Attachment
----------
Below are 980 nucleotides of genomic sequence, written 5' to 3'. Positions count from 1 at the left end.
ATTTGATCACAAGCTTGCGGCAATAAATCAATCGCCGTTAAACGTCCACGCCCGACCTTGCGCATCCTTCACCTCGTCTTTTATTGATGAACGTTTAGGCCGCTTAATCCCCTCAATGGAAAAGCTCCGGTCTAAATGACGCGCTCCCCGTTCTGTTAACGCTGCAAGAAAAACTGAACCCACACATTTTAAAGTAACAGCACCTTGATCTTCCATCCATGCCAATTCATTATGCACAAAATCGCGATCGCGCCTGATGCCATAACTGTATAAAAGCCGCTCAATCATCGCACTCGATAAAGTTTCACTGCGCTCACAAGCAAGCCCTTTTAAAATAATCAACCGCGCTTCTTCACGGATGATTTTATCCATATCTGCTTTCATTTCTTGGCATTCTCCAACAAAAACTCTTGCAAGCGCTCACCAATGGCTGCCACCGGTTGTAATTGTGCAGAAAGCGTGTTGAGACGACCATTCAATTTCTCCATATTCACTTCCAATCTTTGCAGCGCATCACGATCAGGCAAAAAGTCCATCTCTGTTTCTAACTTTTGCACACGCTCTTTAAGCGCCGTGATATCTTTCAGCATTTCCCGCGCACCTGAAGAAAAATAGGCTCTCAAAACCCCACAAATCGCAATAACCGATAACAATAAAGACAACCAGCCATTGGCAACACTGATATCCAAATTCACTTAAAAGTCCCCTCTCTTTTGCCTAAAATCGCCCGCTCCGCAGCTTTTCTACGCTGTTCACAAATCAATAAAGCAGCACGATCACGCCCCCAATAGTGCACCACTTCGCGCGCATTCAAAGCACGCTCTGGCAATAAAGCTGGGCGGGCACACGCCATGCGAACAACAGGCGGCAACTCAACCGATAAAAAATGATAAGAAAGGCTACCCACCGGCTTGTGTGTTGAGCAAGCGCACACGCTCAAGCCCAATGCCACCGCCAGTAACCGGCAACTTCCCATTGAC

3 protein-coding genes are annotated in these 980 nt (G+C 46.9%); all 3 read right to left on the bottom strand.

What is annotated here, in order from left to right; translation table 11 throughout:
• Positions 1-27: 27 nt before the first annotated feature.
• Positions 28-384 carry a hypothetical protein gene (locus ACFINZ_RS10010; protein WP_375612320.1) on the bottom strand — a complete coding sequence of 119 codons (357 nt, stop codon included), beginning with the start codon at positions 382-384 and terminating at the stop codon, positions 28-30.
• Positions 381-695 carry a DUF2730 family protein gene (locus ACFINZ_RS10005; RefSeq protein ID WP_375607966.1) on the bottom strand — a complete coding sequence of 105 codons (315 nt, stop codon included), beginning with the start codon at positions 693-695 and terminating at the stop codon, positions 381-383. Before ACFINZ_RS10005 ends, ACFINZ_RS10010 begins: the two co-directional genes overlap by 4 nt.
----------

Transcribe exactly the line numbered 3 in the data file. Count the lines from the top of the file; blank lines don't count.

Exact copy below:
3 protein-coding genes are annotated in these 980 nt (G+C 46.9%); all 3 read right to left on the bottom strand.